The man in charge nearly the last 18 years, from 1997 to the present to be specific, has been general manager Billy Beane. He knew what he didn’t have, mainly cash. Aided by a few people who brought new thinking to the sport, he developed an idea that author Michael Lewis called “Moneyball.”

Read the full story here.

© 2015 The San Francisco Examiner


S.F. Examiner: Baseball bubble isolates from football foibles

By Art Spander
San Francisco Examiner

SCOTTSDALE, Ariz — We’re in a bubble down here, Sesame Street with Saguaro.

The Niners are coming unglued. Bruce Miller arrested? What next? Jim Harbaugh coaching third for the A’s?

Read the full story here.

© 2015 The San Francisco Examiner 


Joy is gone from the A’s season

By Art Spander

OAKLAND — The joy is gone from the Athletics’ season. There’s a sense of helplessness at Coliseum, a feeling that no matter what happens — and technically, they even could get to the World Series — the ending will be gloomy.

They’ll never catch the Angels, who remarkably about a month ago they led by 3½ games and now trail by 10½. That’s a given. The Angels got hot as the A’s went cold. And even by losing, the Angels on Tuesday night reduced their magic number to two.

What the A’s needed in their return home after a tough road trip with a decent ending was not only a victory but an efficiently played game, one that their fans — starting with the 19,385 in attendance — could use as a benchmark. Hey, they’re out of it, but they’re in it.

No, they’re not.

The A’s were dreadful Tuesday. Scott Kazmir threw two wild pitches. The infielders threw balls all over the place, charged with only two errors. The Texas Rangers, the team with the worst record in the majors, beat Oakland, 6-3. And everyone including A’s manager Bob Melvin was rocked mentally.

It’s like dressing up in a new suit and five minutes at dinner spilling ketchup on the trousers. It’s embarrassing. Or in Melvin’s words, “It’s disappointing.”

Poor Bo Mel. All a manager can to is encourage his players and fill out the lineup card. OK, in that madding lefty-right business, in the eighth, he can yank Brandon Moss, who had homered in the sixth, for righthanded batting Nate Freiman, who struck out. But playing percentages isn’t entirely sinful. Playing as did the A’s — spaced out, it seems — is very sinful. And very irritating.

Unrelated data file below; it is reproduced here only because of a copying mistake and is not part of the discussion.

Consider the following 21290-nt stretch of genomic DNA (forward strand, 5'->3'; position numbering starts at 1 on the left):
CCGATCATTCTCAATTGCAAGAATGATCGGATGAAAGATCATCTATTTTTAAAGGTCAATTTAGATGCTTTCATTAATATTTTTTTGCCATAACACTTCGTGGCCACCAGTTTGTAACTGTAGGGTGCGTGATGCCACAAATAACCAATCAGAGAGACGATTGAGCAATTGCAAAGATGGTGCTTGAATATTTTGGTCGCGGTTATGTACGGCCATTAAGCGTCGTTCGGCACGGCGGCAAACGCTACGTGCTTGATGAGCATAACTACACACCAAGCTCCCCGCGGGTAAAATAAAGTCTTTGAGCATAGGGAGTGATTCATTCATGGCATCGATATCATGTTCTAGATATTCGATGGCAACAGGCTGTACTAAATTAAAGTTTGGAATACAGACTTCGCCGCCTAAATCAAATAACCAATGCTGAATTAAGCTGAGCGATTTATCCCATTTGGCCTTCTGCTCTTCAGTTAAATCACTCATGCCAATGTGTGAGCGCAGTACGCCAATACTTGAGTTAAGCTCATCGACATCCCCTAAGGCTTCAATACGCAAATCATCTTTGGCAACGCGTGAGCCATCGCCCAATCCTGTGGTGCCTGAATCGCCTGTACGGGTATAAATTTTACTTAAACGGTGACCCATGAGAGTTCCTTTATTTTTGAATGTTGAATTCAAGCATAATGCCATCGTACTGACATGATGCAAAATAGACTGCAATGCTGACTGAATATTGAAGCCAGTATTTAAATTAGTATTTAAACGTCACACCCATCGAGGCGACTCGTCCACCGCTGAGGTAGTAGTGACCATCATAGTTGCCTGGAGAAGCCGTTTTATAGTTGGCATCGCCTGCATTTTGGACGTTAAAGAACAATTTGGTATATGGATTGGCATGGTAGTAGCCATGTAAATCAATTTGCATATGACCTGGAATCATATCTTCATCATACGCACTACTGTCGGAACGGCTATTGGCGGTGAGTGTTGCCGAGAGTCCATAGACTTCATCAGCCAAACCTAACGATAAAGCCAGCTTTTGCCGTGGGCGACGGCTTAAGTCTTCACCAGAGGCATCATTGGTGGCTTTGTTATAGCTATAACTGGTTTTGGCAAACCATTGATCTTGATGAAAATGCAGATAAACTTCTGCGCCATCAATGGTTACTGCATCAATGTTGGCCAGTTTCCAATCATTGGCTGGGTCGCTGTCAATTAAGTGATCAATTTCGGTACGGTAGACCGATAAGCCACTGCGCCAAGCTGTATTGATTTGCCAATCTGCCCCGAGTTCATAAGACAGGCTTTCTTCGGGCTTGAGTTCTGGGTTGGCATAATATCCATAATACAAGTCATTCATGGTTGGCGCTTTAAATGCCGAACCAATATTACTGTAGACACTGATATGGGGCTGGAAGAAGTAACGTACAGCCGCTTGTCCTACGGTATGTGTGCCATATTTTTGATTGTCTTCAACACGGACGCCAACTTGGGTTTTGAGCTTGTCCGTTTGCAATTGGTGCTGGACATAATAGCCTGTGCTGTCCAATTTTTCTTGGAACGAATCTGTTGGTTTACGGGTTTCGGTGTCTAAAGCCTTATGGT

“We just didn’t look like we were ready to play,” said Melvin, “for whatever reason. We got beat all the way around.”

The A’s yet may get to the wild card game. Then what? Do they perform as they did Tuesday night, watching Rangers' grounders bounce their way to hits and then watch Jake Smolinski hit his first major-league home run? Or are they able to reach back to the team they used to be in May and June?

“It was a hard thing to do,” Melvin said of pinch-hitting for Moss. Moss hasn’t had much success against lefties, and the Rangers had brought in Neal Cotts. Well and good, but a guy puts one into the seats his previous at bat, even against starter Nick Tepesch, and you figure he’s doing something right.

Then again, pulling Moss and inserting Freiman wasn’t the reason the A’s got bounced. They were, in a word, inept. They were too much like the team that lost 21 of its last 31 games. Whatever happened to the team that won 30 of its first 51?

“We didn’t play very good defense tonight,” said Melvin. “That’s the disappointing part. There’s an urgency.”

There’s also a mystery, or is there? The A’s have not been the same since they traded Yoenis Cespedes for Jon Lester the last day of July.

The A’s surmised with their budget they couldn’t sign Cespedes when his contract expired at the end of the 2015 season. The A’s — general manager Billy Beane — surmised, as the last two years in the playoffs they couldn’t beat Detroit without one more great starting pitcher.

Everything flip-flopped. Now the A’s not only might not face the Tigers, they might not even make the postseason. And the young A’s, who were built both physically and mentally around the enthusiastic Cespedes, fell apart after the deal.

The other kids start thinking, “If they trade him, what’s going to happen to me?” They lose their confidence. The team starts losing games.

So, Cespedes, a fan favorite, is gone. Lester probably also will be gone. And worst of all, the A’s postseason chances may be gone. Such a fragile balance.

Melvin, who’s been through the good times and bad times, with Arizona before coming over to manage the A’s, was asked how he deals with what happened to the A’s against Texas.

“Yes,” he admitted, “it bothers you. But you have to come back and play another game.”

And, they hope, play it far better than the last one.

Page 1 ... 3 4 5 6 7 ... 18 Next 5 Entries »